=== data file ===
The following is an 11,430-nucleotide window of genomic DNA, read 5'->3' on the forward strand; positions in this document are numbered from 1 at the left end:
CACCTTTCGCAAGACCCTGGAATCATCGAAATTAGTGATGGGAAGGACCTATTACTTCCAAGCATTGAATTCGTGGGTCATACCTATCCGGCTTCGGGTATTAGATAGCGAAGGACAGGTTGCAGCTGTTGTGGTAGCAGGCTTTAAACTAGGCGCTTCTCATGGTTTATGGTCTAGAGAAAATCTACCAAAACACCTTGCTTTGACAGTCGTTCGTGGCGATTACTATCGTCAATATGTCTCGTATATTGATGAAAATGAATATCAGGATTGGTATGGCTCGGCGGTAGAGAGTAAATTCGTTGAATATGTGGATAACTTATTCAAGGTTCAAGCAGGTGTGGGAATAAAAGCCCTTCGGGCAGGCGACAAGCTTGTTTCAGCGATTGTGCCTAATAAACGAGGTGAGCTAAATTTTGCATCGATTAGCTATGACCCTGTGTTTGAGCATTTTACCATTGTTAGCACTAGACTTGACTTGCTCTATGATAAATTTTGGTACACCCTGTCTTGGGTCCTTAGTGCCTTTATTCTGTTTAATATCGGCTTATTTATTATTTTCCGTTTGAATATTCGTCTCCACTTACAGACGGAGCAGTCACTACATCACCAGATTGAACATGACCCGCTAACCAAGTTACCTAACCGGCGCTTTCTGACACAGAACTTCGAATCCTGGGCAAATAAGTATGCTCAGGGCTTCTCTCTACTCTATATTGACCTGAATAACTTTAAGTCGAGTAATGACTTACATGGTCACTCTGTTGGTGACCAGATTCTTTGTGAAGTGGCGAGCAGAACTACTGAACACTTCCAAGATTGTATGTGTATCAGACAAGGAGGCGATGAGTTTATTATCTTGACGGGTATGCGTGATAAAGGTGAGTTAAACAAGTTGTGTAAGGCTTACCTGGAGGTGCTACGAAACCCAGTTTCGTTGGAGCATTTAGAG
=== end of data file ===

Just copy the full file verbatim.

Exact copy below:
The following is an 11,430-nucleotide window of genomic DNA, read 5'->3' on the forward strand; positions in this document are numbered from 1 at the left end:
CACCTTTCGCAAGACCCTGGAATCATCGAAATTAGTGATGGGAAGGACCTATTACTTCCAAGCATTGAATTCGTGGGTCATACCTATCCGGCTTCGGGTATTAGATAGCGAAGGACAGGTTGCAGCTGTTGTGGTAGCAGGCTTTAAACTAGGCGCTTCTCATGGTTTATGGTCTAGAGAAAATCTACCAAAACACCTTGCTTTGACAGTCGTTCGTGGCGATTACTATCGTCAATATGTCTCGTATATTGATGAAAATGAATATCAGGATTGGTATGGCTCGGCGGTAGAGAGTAAATTCGTTGAATATGTGGATAACTTATTCAAGGTTCAAGCAGGTGTGGGAATAAAAGCCCTTCGGGCAGGCGACAAGCTTGTTTCAGCGATTGTGCCTAATAAACGAGGTGAGCTAAATTTTGCATCGATTAGCTATGACCCTGTGTTTGAGCATTTTACCATTGTTAGCACTAGACTTGACTTGCTCTATGATAAATTTTGGTACACCCTGTCTTGGGTCCTTAGTGCCTTTATTCTGTTTAATATCGGCTTATTTATTATTTTCCGTTTGAATATTCGTCTCCACTTACAGACGGAGCAGTCACTACATCACCAGATTGAACATGACCCGCTAACCAAGTTACCTAACCGGCGCTTTCTGACACAGAACTTCGAATCCTGGGCAAATAAGTATGCTCAGGGCTTCTCTCTACTCTATATTGACCTGAATAACTTTAAGTCGAGTAATGACTTACATGGTCACTCTGTTGGTGACCAGATTCTTTGTGAAGTGGCGAGCAGAACTACTGAACACTTCCAAGATTGTATGTGTATCAGACAAGGAGGCGATGAGTTTATTATCTTGACGGGTATGCGTGATAAAGGTGAGTTAAACAAGTTGTGTAAGGCTTACCTGGAGGTGCTACGAAACCCAGTTTCGTTGGAGCATTTAGAG